Data from 2011 shows that the majority of Americans support bans on high-capacity ammunition clips (which hold more than 10 bullets) and on AK-47-style assault rifles, think that all gun purchasers should undergo background checks to see if they’ve ever committed a felony, agree that gun-owners should have to register their weapons with local government, and that the mentally ill should not be allowed to possess firearms. According to a CNN survey taken after the Aurora, Colorado shooting earlier this year, a slim majority of Americans — 54 percent — are opposed to limiting the number of guns a person can own; when new polls are conducted, they will show if sentiments have changed after the Newtown tragedy.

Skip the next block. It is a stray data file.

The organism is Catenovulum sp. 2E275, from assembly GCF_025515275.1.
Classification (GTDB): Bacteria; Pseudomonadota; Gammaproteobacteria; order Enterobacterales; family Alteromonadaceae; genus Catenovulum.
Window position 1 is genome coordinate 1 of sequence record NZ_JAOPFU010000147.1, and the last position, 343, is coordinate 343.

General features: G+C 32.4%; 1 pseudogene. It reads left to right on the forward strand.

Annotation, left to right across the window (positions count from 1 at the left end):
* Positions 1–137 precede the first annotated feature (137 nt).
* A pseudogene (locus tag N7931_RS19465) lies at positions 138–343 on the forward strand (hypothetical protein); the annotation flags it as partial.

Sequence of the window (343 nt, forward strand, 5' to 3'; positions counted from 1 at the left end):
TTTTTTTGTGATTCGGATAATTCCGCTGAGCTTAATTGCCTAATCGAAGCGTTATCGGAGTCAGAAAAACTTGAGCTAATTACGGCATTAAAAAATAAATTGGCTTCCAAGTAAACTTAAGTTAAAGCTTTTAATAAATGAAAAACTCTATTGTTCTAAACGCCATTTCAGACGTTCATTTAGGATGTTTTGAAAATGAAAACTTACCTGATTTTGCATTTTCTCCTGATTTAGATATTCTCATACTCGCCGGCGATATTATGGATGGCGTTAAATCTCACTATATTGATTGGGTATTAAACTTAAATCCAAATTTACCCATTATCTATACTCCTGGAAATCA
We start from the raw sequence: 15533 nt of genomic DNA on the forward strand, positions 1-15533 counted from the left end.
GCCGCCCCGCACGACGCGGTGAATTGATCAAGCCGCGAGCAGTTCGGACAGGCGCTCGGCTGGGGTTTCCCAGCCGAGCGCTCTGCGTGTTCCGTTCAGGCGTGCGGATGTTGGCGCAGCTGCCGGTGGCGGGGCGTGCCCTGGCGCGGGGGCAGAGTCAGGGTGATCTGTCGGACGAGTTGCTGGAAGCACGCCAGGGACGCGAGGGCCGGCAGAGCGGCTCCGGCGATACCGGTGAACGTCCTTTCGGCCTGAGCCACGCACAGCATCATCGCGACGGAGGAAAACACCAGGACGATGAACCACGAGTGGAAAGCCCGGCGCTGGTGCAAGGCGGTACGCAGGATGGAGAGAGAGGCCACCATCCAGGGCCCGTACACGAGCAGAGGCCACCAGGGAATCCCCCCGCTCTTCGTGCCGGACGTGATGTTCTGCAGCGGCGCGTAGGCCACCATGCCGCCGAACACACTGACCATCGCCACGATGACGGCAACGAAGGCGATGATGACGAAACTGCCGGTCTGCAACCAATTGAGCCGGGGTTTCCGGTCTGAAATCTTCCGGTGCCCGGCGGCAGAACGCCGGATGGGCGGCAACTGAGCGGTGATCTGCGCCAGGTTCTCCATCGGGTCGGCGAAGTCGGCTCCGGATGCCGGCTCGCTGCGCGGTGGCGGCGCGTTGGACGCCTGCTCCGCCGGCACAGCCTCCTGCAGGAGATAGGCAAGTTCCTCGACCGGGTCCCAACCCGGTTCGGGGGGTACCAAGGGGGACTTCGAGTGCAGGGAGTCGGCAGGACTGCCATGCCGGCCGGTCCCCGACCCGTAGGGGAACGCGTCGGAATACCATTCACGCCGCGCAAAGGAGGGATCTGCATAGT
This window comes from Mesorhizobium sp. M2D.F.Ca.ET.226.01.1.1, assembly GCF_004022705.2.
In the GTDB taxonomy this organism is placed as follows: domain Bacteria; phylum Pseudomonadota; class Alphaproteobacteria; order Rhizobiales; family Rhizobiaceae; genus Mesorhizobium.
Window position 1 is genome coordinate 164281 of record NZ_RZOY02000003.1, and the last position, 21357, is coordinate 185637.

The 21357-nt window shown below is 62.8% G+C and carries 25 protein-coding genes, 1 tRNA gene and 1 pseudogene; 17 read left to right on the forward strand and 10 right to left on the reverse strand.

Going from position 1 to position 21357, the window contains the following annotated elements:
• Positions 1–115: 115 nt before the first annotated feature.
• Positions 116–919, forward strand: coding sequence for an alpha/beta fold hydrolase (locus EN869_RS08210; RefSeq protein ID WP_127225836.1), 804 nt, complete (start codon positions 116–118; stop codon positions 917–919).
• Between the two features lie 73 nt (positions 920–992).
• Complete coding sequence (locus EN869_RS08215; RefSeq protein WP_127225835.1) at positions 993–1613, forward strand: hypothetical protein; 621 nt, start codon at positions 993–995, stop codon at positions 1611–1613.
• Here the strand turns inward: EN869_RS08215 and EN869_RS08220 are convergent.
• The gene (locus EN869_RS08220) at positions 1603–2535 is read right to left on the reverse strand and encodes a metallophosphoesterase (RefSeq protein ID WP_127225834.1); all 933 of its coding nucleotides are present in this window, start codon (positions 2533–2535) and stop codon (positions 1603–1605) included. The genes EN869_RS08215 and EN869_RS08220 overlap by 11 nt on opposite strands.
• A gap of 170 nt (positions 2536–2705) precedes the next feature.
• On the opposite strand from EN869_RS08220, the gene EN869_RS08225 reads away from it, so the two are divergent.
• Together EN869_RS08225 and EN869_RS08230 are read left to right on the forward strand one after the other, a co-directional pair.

The paragraph above states that “Americans support bans on high-capacity ammunition clips (which hold more than 10 bullets)…”  Most reporters (and sadly politicians) who report on these issues are so ignorant, they don’t know the difference between a clip and a magazine.  That’s because the loudest and strongest liberal voices calling for everything from a return of the 1994 Assault Weapons Ban to an outright repeal of the entire 2nd Amendment know next to nothing about firearms.  Most don’t own any and have never used any.  Do they know exactly what an “assault weapon” is?  Do they even know the difference between an AR-15 and an AK-47?  So keep these things in mind when you consider whom you will listen to on this rather complex subject – those that have some knowledge on the topic, or those who don’t even know exactly what it is they’re trying to restrict or ban.